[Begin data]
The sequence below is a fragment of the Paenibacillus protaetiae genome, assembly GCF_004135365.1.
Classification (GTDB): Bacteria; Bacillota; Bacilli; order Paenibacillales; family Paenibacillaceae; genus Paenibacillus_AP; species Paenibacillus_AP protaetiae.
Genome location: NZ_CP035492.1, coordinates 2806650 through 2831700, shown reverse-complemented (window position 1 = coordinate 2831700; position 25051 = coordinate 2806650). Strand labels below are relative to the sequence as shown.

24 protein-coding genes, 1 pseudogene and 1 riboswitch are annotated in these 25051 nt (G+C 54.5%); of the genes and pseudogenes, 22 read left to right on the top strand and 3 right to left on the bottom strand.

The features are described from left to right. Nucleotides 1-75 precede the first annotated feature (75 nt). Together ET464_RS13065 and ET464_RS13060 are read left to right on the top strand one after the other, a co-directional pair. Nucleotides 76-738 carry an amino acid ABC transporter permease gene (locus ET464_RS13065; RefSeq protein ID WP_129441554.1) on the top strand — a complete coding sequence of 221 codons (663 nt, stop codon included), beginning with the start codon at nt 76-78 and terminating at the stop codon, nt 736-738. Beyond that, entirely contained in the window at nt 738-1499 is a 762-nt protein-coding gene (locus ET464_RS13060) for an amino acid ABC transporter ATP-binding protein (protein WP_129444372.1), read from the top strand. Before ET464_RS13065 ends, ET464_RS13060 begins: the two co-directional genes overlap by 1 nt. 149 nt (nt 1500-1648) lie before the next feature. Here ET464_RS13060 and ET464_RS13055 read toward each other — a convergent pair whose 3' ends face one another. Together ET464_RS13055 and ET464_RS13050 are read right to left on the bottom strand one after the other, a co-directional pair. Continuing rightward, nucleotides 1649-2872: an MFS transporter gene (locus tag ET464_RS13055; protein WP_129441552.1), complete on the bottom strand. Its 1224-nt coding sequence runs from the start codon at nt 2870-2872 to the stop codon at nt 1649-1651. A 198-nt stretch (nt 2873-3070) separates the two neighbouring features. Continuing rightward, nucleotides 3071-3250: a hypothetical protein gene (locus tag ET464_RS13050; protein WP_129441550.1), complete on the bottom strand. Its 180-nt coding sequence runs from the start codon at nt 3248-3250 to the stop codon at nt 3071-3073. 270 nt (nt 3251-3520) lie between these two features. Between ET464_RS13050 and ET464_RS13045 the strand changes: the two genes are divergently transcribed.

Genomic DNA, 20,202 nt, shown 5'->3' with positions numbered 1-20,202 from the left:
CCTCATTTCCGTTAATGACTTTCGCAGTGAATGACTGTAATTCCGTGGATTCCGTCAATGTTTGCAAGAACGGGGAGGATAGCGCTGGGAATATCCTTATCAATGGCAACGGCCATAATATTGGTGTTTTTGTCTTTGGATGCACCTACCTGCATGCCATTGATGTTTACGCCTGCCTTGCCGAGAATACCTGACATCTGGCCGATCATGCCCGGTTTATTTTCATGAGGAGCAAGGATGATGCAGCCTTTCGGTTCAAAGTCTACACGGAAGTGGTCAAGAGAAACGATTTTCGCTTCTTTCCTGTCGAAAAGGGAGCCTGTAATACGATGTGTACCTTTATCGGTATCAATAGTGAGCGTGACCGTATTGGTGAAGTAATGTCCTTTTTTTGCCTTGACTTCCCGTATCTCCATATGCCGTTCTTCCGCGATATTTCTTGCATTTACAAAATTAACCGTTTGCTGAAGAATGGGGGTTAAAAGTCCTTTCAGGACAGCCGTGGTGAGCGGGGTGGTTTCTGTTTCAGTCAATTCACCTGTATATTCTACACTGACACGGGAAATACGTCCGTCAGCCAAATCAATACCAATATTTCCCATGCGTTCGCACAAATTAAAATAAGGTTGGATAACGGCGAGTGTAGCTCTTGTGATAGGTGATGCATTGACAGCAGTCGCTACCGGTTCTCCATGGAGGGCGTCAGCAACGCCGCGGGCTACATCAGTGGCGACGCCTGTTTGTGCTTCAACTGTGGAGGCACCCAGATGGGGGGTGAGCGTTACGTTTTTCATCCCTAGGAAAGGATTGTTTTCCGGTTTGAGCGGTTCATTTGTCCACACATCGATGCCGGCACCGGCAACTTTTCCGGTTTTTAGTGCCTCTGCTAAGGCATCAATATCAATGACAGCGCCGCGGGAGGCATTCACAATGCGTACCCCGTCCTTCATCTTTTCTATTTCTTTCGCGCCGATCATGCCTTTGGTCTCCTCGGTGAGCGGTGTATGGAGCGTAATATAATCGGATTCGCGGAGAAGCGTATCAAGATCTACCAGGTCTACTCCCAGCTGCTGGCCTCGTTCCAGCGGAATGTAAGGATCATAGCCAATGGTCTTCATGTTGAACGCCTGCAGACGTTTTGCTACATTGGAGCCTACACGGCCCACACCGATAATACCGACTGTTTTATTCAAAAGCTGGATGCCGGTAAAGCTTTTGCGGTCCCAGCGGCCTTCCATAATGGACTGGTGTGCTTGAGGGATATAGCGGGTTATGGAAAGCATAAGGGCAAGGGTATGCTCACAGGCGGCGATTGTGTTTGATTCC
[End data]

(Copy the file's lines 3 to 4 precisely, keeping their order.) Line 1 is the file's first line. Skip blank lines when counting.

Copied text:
Genome location: NZ_CP035492.1, coordinates 2806650 through 2831700, shown reverse-complemented (window position 1 = coordinate 2831700; position 25051 = coordinate 2806650). Strand labels below are relative to the sequence as shown.

24 protein-coding genes, 1 pseudogene and 1 riboswitch are annotated in these 25051 nt (G+C 54.5%); of the genes and pseudogenes, 22 read left to right on the top strand and 3 right to left on the bottom strand.